Expert Financial Advisor Or Financial Adviser? Playing Games With Insurance Customer Clients

In the past ten years, insurance customers have been asking whether a financial advisor they’ve had before is an expert or if it’s a fraud. Learn how to distinguish a fake financial advisor from an expert. It’s like having your surgery performed by a meat butcher rather than a licensed surgeon.

If new doctors were allowed to practice their skills after only a brief training, the doctor shortage could be resolved quickly. Management assured them that they were a doctor and that they are expected to perform their duties. There would be very few customer visits locally, and not many would trust the advice of the new doctor. You would have national medical security and the ability to sue angry professional doctors and surgeons.

This is real life. Uninformed insurance customers believe they are planning their financial future by consulting financial advisors. A new financial advisor could help clients change the direction of their financial assets, which could be hundreds of thousands of dollars. This new client was just given financial surgery by an experienced expert for at least five years, or perhaps a trainee for a few months. Both can wear the same suits and haircuts and both have business cards that have almost identical wording. Financial advisor, representative, expert, specialist, analyst sales representative guide producer or whatever. Please choose your name title.


You should not expect major life insurance companies’ assistance. They are actually the reason for much of the confusion in the name titles. They are the ones who started the name game. They were not called life insurance agents if they passed the insurance exam. They were instead financial agents and financial representatives, who are immediately capable of giving financial advice. It can sometimes be difficult to distinguish between a registered nurse and an LPN in a hospital. It’s like walking in a field full of sheep to see which ones have pink pimples still on their butts. Although I wish all insurance agents the best, I would not want an inexperienced agent just trying to make ends meet by paying their bills. I need someone who can give advice and make decisions about my life’s assets. A rookie must make a sale, good or not.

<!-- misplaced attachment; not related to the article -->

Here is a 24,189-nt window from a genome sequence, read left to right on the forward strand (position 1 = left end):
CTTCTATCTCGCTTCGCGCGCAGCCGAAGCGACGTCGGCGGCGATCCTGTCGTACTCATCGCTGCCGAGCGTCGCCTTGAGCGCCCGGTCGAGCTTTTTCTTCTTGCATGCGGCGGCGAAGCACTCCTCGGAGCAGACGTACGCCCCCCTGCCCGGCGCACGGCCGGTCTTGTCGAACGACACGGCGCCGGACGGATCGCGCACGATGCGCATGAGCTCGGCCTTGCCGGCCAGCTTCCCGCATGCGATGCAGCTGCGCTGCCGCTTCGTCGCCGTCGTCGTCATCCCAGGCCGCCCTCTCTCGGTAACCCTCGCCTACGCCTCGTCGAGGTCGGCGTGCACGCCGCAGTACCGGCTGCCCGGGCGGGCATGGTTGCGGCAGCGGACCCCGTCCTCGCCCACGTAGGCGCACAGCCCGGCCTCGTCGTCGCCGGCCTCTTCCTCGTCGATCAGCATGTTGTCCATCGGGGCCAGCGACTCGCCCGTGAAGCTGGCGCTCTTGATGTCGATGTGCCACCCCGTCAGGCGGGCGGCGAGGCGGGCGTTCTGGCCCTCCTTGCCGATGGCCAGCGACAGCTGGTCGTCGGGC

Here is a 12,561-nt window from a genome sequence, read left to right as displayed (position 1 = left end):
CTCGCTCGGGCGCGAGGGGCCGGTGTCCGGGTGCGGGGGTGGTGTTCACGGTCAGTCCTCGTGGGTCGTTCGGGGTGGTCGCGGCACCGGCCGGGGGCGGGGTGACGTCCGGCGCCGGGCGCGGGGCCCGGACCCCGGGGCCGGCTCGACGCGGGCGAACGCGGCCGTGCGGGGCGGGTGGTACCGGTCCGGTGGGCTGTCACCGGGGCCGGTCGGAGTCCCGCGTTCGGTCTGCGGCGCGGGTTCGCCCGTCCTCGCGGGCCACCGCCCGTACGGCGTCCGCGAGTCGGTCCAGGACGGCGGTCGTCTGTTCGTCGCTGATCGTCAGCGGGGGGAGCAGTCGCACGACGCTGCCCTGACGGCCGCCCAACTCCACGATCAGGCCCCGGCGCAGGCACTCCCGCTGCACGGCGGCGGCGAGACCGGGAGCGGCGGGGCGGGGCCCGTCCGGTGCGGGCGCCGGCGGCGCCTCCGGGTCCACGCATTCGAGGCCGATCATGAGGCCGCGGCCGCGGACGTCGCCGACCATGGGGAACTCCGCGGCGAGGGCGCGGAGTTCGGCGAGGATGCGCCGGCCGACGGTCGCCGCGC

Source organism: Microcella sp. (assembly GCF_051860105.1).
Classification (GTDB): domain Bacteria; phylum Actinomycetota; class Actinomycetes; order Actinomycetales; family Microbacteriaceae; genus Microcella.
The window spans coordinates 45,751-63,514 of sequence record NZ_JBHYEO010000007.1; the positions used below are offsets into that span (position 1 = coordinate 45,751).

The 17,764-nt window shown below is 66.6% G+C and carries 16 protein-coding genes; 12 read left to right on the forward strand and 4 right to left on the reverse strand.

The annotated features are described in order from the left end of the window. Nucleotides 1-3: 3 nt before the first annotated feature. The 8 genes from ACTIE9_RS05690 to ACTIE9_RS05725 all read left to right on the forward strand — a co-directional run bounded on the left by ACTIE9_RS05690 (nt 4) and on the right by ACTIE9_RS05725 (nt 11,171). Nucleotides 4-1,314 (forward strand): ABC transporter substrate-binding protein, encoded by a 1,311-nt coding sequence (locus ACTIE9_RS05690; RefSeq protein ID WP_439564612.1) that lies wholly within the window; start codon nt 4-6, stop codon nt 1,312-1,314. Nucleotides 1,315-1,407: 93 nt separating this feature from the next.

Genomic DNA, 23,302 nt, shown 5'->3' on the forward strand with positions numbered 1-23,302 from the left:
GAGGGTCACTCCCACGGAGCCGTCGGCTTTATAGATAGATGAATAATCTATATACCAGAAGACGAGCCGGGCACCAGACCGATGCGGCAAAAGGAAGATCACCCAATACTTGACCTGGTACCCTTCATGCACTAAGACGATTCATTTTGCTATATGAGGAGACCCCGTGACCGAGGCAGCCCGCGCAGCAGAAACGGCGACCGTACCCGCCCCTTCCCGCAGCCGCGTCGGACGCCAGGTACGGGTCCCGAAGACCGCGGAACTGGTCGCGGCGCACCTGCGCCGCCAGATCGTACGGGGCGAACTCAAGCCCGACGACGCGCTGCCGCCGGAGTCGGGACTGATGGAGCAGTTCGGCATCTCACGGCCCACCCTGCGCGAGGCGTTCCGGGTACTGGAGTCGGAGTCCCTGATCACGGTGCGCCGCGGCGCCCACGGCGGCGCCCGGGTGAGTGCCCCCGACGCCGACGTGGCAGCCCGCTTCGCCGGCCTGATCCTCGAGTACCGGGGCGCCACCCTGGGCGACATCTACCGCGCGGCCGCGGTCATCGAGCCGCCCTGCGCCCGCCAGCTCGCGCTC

A REAL Financial Advisor

This is one thing that is certain: he/she is not an inexperienced captive agent who does not understand the differences between a client, prospect, and insurance suspect. If the adviser has five years of experience, they will be required to continue their education in financial matters throughout their career. Learning is an ongoing process. There are many certifications available, including CLU, CHfC and CFP. Although financial advice is a skill that requires a high level of accuracy in identifying a broad range of products, the true financial advisor can still make mistakes and have omission insurance. Most true financial advisors are independent. This allows them to offer a wide range of producers from different insurance companies.


It would be simple if every financial representative with less than 4 years of experience was required to wear a prison-striped suit. This would prevent them from convincing clients and customers with good con lines. A different approach would be needed, as the large union of insurance companies that employ these “non-insurance agents” would be willing to attack the White House with their lobbyists. My suggestion is very simple and would avoid suddenly lower-class insurance agents. It would also be easy to enforce. This is the solution, since no one except an out-of-space alien can tell the difference between advisor and adviser. This name would be retained by all real financial advisors who have at least four years of experience and have earned at least one designation. All rookies with stars in the eyes and holes in the wallets would be called advisors.